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The impossible choice

Today’s MFRW 52 week challenge asks us to pick between reading, writing, and living.

Reading allows you to immerse yourself in a world. The “real” world falls away and you are sucked into a brand new world. If the book is written in the first person, all you read is I, I, I and it’s impossible not to feel like it’s about you. But even in the third person, you feel like the spy, sneaking into other people’s lives. Seeing their thoughts, knowing their dreams, and in the case of the romance reader–seeing the couple come together despite challenges and obstacles.

Writing allows you to play God. You decide what each character is like, you give them dreams and obstacles, and you create the world in which they live. Sometimes characters hijack your plans, but that doesn’t make it less fun. In fact, some of the most interesting content is generated when characters take over. It can be emotionally taxing though because, even more than when you read, you feel what the characters are feeling. Delilah broke down sobbing when she wrote the fight between Meg and RJ in Capturing the Moment.

And then there is real life. Let’s be real for a moment–real life can be fucking hard. Sometimes it’s awful. Sometimes we just need an escape.

But real life can be just as beautiful as the worlds you escape to. Doing Snapchat at a restaurant to keep a child happy is silly, but it’s a memory. Seeing a movie. Hugging a loved one. There are simple joys like your favorite song on the radio. Real life is hard, but it’s also beautiful as well.

All three share a common thing–they introduce you to new things. Why choose?

Living in Waldenbooks

Today’s prompt from #MFRW is Childhood Memories.

There used to be a chain of bookstores in the US called Waldenbooks. A very young Delilah practically lived at hers. Every month, like clockwork, there was a new Baby-Sitter’s Club book to buy. Every week there were what, at the time, felt like an endless source of opportunities. This particular Waldenbooks was next to a toy store, but little Delilah never spent her allowance there–or only rarely, for there were books to buy!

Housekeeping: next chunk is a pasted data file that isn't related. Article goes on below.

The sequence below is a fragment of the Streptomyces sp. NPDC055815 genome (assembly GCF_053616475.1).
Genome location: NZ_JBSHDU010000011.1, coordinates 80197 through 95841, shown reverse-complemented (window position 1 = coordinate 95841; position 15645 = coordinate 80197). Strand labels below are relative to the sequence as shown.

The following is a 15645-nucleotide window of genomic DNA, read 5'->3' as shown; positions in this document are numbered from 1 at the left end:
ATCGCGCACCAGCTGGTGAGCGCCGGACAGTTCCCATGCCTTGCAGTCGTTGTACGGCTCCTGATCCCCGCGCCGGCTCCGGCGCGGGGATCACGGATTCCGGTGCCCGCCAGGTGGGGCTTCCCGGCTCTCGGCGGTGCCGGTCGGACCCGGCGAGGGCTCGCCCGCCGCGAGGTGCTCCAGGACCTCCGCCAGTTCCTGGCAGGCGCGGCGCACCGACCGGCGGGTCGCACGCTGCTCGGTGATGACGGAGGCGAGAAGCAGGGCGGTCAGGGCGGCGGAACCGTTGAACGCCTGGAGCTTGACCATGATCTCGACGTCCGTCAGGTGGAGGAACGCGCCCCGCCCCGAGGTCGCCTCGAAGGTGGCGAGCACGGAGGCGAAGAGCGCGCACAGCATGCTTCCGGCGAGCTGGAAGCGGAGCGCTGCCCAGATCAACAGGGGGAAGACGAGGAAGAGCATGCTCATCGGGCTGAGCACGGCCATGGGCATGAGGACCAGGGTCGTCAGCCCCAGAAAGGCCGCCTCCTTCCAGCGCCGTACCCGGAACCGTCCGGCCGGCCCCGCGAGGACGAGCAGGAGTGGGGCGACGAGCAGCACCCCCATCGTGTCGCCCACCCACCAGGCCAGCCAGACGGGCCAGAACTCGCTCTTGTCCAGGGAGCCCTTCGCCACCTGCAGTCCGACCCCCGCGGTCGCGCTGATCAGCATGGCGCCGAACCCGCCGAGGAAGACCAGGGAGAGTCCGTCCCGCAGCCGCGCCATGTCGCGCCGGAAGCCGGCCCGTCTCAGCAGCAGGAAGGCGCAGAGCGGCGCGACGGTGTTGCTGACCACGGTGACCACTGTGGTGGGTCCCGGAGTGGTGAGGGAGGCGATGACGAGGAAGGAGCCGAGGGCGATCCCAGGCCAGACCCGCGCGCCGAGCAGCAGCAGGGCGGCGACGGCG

When you spend as much time in a small bookstore as young Delilah did, you get to know the staff, and vice versa. It was amazing when they started giving her personalized recommendations based on what she’d previously bought–sort of like how websites like Amazon do now. They were the ones to introduce her to the worlds of Xanth (Piers Anothony) and Valdemar (Mercedes Lackey) in the adult section, even though they’re more YA than anything else.

The other place young Delilah loved above all else was the library. Thousands of books to read–for free! The best gift her mother ever gave her was when she signed the form that let an eleven year old Delilah read books from any section of the library, not just the children’s section. Of course she immediately abused by reading Flowers in the Attic by V.C. Andrews. Other books read too young include Gone With the Wind and Clan of the Cave Bear, among many others.

Obviously the common thread is books. Something about being surrounded by books is like feeling endless possibilities. Each book gives you a peek into a new world, or lets you return to a world you’ve enjoyed in the past. Books didn’t care that she didn’t have a lot of money, or that she only had one parent, or that she struggled to make friends. Books were friends, and better ones than the kids who she just didn’t get. (Young Delilah was a little weird, and didn’t find her community until college.)

Books inspired her imaginative play. Dolls acted out Baby-Sitter’s Club scenes. Delilah adopted a nickname shared by a BSC member and used it for nearly eight years after it became habit. A trailer that she lived in had a small copse of fir trees, and every time she passed through it, she hoped that she’d end up in Narnia (Not today–not getting raptured up because you like lipstick? Fuck that noise.) Even today, Delilah will play around with the worlds that she finds particularly interesting–writing fanfic in her head for the fun of it.

True then, true now–surround Delilah with books, and she’s a happy woman.